I kept craning my neck, looking around the cafeteria, trying to find Amy’s team. The groups at the tables were all generally segregated by school, although plenty of people crossed over. You made friends when you spent every Saturday together from October to March. I couldn’t find her anywhere though; she wasn’t with her normal group of friends. I decided to go on a walkabout.

This school was like any other in the area. Nashoba Regional, Lincoln-Sudbury, they were all the same, long hallways lined with lockers, the rooms stretched out and uniform. Cubes that held us day in and day out. Our school days, from afar, looking like an ant hive as we ran in and out of each cube according to some sort of large system run by a queen. Amy wasn’t in any of the usually suspected places. Not the cafeteria, not the auditorium where the final ceremonies would take place, and not outside at any of the entrances where some of the competitors went to catch fresh air, or go for a long, pacing walk.

I pretty much had given up and figured I better get back and grab something to eat, when a glimpse of that long, brown hair caught my eye. I swallowed and closed my eyes. This was it, man, time to face my own boldness. Was she...crying? Her back was to me and her shoulders were hunched a little forward. A plume of concern filled me, a protectiveness I didn’t know I could possess, something far deeper than anything I’d felt for my sister when I caught her crying, or even my mom. This was a mix of worry, of evaluation, and of anger, because God help whatever guy may have done this to her.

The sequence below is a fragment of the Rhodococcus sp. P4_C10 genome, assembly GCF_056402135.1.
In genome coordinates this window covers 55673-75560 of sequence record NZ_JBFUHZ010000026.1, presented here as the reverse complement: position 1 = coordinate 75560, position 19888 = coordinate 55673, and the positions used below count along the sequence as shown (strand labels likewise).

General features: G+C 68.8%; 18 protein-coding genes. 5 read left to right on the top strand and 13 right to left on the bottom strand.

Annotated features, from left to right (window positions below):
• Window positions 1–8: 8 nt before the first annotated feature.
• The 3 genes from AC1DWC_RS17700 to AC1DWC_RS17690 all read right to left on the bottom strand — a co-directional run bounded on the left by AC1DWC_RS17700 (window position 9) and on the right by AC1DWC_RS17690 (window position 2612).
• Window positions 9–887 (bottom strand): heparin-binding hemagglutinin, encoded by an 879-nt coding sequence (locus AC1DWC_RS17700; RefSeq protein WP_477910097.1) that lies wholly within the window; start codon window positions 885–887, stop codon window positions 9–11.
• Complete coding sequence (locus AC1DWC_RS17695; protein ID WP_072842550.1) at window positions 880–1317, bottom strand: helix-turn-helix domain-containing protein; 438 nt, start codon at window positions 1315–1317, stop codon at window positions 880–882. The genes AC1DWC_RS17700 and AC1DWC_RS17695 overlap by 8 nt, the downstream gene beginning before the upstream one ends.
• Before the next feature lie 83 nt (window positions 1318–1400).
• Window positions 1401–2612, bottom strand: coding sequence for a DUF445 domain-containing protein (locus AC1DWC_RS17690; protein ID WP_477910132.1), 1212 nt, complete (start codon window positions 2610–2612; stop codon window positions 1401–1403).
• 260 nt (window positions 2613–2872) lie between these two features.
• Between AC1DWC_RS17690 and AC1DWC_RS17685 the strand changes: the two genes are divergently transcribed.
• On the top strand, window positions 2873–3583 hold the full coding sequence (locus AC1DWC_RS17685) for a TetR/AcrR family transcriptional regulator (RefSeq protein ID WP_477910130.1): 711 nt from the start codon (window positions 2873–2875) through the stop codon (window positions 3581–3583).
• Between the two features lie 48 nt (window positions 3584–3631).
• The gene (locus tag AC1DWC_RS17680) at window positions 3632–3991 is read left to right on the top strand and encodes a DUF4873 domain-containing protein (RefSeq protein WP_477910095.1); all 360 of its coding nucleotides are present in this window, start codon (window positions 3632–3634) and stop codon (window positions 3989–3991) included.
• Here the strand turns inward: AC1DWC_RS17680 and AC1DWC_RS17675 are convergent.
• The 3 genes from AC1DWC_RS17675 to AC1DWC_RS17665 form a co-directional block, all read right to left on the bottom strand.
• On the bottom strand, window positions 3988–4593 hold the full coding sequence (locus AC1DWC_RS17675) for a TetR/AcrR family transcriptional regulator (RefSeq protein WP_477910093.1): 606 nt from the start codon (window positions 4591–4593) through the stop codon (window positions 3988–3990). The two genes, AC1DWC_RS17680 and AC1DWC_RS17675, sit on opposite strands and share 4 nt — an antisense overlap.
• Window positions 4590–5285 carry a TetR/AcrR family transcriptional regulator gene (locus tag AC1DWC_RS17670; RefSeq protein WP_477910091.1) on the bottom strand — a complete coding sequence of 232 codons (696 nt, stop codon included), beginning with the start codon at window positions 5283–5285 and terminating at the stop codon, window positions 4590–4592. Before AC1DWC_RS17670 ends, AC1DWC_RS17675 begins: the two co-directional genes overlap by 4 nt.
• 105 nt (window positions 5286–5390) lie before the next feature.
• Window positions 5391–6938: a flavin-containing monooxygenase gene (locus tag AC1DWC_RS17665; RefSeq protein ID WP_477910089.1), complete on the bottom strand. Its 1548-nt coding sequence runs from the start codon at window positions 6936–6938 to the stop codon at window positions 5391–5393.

Why was I even thinking that way? What a weird, random thought. And yet, it filled me, even in the seconds that it took to walk quickly over to her, muscles tight, body resigned, and on fire all the same.

“Amy?” I said, my own voice surprising me, the firmness in it.

She looked up, eyes red rimmed. “Sam,” she said, wiping one eye with the back of her hand.

Compassion, or something close to it, hit me right in the heart. “You were eliminated, huh?” I asked.

“No, um, actually,” she said, smiling a shaky grin that twisted her lips into a funny expression I couldn’t understand. “No...uh, uh, I’m still in...uh, I just...” she stumbled over her words.

The air felt like a giant cotton ball between us, a transparent cotton ball. I didn’t know what to do. I knew sort of what to do, but there weren’t any manuals for this. How do you talk to a girl after you surprise kiss her before going off to be deadly enemies in a debate contest, where your father will practically kill you if you don’t win? It’s not like there is a Dummies Guide for that, or even a Reddit AMA.

“So, why are you crying?” I asked, the question so obvious that I had to hold back rolling my eyes.

“Because of you,” she said, quietly.

If Amy had reached through my skin, and ribs, and cartilage, and grabbed my beating heart with her fingers, and squeezed, she couldn’t have put me in more pain. “Me?” I said. It felt like marbles were in the back of my throat.